Sharmi on the Trot

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Archive for the tag “Non vegetarian”

Review: Piali – The Curry Bistro

I recently went to Piali the Curry Bistro for lunch. I was pretty hassled that afternoon as my day was just not going according to plan (and I’m a planner believe me. I even have a notebook to jot down the day’s proceedings). Cut to three hours later. I have a big smile (all teeth showing sorts) plastered on my face, my stomach way too full and having forgotten everything worry-inducing. That’s the effect the the four-month old restaurant in K Block Connaught Place, Delhi, had on me. I had one of the best meals there and I can’t wait to go back soon to try new things on the menu.

It’s a small restaurant, just a 70-seater, but extremely warm, cosy and inviting. It has a fine dining space, a lounge and a bar. One of the few child-friendly places, as the name suggests Piali the Curry Bistro, the restaurant serves up delicious curries from around the world. From different parts of India to Sri Lanka, Myanmar to Thailand to name a few. They specialize in curries but their appetizers range from Mumbai’s street food to Singapore’s satays. An amalgamation of sorts, they wet the appetite for the second course fragrant curries which are accompanied by rice or breads.

Delicious cocktails

Delicious cocktails

The Chapli (left) and the Galouti

The Chapli (left) and the Galouti

Jaffran Prawns and more

Jaffran Prawns and more

Accompanied by a friend for this review, we started off with Piali the Curry Bistro’s signature vodka-based cocktails – Sex on the Beach and Aam Panna. Feeling refreshed, we waited eagerly for tasting portions to arrive. And arrive they did. The Chapli Kebab (pashtun style minced kebab) was tastefully seasoned while the Galouti Kebab (a vegetarian version with mushroom and singhare) was literally melt-in-your-mouth. I’m a hardcore non vegetarian but I would have gladly had second helpings of the vegetarian galouti. Then arrived spicy Jaffran Prawns with Curry Leaf. A big thumbs up to the prawns as we dipped them into the sauce.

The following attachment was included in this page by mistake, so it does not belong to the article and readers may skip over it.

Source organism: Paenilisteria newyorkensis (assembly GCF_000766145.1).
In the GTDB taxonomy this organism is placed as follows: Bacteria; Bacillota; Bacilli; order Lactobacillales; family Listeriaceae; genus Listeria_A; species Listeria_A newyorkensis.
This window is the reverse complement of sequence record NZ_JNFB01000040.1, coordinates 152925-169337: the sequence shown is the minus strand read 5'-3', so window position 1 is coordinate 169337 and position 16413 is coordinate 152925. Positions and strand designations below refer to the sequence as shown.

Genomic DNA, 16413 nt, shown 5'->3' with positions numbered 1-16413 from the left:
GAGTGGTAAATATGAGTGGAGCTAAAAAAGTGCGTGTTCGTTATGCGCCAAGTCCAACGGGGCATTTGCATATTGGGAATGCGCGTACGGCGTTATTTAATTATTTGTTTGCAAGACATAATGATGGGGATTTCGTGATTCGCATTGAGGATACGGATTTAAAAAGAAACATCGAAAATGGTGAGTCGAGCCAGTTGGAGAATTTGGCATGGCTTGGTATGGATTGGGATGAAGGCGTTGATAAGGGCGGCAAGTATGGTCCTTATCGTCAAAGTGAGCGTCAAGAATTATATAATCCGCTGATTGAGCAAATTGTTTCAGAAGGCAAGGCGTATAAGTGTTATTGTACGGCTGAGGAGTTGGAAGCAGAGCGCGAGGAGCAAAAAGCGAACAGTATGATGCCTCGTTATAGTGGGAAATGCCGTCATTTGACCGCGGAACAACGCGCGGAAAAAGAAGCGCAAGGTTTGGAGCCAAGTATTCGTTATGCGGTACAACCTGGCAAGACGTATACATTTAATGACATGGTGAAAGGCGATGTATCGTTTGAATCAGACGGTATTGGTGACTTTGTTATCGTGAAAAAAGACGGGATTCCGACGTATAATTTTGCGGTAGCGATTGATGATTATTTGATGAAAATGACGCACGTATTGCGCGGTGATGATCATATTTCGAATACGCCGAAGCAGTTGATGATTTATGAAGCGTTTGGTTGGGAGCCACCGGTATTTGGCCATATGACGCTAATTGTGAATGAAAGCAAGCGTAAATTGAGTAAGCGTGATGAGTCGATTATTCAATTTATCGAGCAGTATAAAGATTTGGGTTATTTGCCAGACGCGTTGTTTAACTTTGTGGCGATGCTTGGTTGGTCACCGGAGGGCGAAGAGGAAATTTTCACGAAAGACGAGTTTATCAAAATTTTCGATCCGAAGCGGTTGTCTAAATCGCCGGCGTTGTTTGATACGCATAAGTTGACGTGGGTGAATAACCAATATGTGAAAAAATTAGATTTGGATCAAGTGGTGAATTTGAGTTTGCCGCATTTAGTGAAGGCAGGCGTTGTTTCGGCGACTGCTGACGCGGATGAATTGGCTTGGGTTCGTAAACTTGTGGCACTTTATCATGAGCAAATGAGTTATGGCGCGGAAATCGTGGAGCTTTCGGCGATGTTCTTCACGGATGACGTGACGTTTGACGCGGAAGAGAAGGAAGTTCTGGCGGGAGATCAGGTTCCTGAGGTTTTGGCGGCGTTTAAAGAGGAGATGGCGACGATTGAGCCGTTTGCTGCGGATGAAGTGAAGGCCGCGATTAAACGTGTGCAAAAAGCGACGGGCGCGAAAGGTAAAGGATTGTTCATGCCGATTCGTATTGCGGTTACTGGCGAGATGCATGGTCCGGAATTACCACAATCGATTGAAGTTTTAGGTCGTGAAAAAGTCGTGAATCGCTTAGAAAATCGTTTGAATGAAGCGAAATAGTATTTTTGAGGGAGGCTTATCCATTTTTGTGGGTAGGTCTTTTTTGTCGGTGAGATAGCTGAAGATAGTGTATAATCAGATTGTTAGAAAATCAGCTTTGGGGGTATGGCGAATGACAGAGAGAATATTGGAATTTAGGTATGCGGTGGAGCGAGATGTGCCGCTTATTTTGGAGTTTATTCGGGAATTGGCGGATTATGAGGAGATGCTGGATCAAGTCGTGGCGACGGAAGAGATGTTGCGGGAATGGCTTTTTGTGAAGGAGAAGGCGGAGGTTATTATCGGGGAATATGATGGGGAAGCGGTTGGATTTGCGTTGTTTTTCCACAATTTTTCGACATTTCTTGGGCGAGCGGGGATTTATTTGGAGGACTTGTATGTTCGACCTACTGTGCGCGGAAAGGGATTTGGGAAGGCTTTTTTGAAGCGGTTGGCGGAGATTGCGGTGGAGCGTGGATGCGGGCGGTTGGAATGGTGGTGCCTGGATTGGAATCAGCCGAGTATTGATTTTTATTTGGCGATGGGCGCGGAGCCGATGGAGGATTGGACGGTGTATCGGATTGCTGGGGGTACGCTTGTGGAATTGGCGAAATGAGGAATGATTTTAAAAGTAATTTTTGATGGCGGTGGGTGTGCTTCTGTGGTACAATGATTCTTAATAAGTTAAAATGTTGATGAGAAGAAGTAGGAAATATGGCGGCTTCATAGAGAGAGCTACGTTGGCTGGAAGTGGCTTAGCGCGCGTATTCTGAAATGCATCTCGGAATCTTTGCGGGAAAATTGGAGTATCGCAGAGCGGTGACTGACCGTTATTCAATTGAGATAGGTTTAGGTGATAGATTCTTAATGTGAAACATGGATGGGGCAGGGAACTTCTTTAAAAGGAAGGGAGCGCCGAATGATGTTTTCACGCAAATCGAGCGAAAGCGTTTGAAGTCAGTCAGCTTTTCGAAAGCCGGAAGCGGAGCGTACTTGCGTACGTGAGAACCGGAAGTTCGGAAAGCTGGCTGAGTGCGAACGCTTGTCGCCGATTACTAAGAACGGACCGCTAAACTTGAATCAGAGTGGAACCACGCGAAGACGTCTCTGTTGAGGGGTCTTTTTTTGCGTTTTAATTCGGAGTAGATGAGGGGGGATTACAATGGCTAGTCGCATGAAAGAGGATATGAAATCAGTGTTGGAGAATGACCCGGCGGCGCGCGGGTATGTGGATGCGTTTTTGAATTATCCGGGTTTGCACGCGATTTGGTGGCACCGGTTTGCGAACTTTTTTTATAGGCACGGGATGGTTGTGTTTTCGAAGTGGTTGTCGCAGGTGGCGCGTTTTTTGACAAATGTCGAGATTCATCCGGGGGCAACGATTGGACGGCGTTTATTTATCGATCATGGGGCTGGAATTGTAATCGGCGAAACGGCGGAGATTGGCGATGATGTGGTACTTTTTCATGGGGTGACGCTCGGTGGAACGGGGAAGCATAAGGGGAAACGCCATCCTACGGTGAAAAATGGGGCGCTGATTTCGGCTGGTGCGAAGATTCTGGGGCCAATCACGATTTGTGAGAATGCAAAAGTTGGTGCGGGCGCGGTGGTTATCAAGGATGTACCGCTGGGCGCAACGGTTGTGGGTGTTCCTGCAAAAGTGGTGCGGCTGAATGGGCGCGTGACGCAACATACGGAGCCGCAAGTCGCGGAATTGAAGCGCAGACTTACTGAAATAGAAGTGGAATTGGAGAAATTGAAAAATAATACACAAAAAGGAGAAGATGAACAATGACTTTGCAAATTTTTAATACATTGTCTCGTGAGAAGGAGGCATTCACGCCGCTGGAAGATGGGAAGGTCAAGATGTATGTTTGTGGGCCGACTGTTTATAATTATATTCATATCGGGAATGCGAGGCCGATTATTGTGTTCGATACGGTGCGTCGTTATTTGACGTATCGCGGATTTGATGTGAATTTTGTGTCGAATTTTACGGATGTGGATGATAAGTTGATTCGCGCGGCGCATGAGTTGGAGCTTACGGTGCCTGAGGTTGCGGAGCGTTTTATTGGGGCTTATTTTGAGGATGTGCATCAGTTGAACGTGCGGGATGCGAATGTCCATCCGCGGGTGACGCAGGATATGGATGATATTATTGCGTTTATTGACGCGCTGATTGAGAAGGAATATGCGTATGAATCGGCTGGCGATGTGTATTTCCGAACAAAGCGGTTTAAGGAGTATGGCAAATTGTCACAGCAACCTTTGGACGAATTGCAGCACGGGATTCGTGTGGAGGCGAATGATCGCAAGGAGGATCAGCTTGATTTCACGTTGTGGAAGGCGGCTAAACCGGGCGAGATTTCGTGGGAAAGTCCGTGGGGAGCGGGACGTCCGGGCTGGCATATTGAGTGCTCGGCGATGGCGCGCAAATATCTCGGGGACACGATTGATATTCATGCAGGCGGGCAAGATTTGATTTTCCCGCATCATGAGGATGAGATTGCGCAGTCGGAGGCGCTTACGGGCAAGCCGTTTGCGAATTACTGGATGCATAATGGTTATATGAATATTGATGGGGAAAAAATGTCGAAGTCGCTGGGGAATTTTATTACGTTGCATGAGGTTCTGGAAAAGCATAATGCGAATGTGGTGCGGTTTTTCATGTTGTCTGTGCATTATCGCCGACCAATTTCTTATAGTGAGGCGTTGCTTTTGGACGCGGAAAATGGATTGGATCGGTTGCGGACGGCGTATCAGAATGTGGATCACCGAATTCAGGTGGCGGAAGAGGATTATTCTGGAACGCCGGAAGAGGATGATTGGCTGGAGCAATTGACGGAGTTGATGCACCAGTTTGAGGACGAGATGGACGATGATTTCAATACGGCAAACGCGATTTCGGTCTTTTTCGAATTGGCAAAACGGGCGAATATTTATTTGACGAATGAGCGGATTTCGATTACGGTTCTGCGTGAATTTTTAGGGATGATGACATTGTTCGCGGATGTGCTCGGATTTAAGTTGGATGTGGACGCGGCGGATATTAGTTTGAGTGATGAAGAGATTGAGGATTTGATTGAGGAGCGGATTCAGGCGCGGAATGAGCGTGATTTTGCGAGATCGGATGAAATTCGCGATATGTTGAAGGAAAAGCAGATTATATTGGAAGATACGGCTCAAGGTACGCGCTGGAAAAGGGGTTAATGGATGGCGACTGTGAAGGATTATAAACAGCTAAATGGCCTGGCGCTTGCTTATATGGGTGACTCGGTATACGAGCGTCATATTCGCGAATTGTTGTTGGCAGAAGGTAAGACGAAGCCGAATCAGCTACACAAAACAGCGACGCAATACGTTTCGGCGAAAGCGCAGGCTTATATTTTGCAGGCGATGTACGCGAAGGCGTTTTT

Corn Tempura (left) and Sindhi Chole Tikki

Corn Tempura (left) and Sindhi Chole Tikki

Chicken satays with peanut sauce

Chicken satays with peanut sauce

Mumbai's Dhabeli

Mumbai’s Dhabeli

Corn Tempura and Sindhi Chole Tikki left us floored. We were licking our fingers long after the plates had been removed. Had we been eating at home, we would have licked the plates clean. People can stare when you do it in public so we refrained! Biting into the Chicken Satays reminded me of my frequent visits to Singapore and I was transported to East Coast Park where delicious satays leave the mouth watering. Dahi Batata Puri and Mumbai’s famous Dhabeli rounded off the first round.

For the mains we chose to taste Khao Suey from Myanmar (a coconut based soup with noodles and garnish), Green Curry with sticky rice from Thailand, Ambul Thiyal (a spicy fish curry from neighbouring Sri Lanka), Martaban Meat (tender pieces of lamb cooked to perfection in an earthen pot) and being a Bengali, Daab Chingri (prawns in coconut curry served inside a coconut) was a must have.